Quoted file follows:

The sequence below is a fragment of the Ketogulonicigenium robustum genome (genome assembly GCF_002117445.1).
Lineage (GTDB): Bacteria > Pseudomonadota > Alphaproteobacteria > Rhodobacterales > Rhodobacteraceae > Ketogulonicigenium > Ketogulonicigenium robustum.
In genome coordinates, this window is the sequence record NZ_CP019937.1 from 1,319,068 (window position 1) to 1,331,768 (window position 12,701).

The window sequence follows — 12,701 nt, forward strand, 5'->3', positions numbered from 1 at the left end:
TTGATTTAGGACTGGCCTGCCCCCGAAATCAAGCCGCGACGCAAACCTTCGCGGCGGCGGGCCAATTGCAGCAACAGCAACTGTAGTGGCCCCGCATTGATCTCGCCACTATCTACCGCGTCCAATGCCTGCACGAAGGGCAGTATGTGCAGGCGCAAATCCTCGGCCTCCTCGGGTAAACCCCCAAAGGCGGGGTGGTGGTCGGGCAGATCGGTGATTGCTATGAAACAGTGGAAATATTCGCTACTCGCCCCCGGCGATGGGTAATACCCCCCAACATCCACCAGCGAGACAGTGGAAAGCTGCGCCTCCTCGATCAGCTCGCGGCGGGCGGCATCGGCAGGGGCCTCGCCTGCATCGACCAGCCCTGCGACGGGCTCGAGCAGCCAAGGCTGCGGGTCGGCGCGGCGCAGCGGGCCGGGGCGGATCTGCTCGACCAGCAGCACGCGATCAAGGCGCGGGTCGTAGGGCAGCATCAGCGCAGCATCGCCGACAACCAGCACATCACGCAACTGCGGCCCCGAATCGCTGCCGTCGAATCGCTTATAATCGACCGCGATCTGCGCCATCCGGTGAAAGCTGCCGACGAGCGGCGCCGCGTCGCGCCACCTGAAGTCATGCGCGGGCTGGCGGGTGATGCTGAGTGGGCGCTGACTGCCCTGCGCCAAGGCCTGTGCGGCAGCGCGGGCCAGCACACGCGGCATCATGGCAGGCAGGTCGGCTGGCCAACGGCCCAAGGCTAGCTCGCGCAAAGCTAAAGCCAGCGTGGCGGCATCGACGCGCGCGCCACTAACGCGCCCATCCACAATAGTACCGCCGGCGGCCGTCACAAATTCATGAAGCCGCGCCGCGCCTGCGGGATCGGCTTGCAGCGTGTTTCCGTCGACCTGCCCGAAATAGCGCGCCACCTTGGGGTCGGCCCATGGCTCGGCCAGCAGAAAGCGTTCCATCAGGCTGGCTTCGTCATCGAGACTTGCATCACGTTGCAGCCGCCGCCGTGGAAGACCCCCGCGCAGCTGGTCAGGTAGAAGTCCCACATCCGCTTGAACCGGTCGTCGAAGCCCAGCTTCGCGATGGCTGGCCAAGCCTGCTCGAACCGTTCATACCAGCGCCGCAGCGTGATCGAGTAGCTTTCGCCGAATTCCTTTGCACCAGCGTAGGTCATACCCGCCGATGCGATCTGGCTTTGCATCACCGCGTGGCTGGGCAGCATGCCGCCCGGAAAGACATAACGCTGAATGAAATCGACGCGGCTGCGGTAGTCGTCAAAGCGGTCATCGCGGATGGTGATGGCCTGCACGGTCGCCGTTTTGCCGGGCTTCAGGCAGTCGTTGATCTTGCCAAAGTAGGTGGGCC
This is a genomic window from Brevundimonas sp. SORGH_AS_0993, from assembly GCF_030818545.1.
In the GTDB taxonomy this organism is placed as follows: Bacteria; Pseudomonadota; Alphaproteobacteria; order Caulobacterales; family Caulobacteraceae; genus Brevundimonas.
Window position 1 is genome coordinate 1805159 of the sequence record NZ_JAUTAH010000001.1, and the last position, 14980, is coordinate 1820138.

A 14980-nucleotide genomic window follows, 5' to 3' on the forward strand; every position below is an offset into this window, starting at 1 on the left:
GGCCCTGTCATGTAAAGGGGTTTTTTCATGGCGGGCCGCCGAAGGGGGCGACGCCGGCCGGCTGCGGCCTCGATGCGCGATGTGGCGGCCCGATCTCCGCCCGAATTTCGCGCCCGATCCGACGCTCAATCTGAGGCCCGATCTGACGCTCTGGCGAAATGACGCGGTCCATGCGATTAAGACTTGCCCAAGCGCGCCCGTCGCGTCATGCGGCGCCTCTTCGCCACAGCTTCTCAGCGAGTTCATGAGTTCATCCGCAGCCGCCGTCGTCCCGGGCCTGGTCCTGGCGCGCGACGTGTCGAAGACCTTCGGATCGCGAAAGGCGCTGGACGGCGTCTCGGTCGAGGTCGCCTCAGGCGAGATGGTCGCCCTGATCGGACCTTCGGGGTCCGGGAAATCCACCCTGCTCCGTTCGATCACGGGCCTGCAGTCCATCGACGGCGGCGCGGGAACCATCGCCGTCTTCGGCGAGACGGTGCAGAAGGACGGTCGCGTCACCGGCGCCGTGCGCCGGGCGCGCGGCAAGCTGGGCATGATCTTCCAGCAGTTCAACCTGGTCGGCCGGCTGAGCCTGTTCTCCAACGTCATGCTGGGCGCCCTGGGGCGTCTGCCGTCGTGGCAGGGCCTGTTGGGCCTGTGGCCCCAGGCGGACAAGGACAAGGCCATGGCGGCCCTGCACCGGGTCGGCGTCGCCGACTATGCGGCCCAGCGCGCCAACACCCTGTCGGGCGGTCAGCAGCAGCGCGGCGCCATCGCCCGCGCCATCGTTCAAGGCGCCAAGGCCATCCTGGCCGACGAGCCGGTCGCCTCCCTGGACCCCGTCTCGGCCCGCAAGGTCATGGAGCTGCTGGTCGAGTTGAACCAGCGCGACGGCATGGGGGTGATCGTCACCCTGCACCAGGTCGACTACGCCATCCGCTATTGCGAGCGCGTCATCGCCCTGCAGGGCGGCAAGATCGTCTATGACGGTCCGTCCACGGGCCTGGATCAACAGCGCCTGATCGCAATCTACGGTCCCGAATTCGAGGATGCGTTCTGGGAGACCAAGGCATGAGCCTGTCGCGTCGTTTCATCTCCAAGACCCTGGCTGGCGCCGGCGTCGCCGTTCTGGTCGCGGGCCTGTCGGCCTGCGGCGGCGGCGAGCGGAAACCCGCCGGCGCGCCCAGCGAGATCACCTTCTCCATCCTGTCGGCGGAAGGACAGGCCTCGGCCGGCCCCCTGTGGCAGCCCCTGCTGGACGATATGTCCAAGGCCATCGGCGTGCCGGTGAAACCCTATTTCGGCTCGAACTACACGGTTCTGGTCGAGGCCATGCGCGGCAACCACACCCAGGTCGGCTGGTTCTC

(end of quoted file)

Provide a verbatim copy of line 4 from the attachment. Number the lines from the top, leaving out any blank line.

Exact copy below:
The window sequence follows — 12,701 nt, forward strand, 5'->3', positions numbered from 1 at the left end: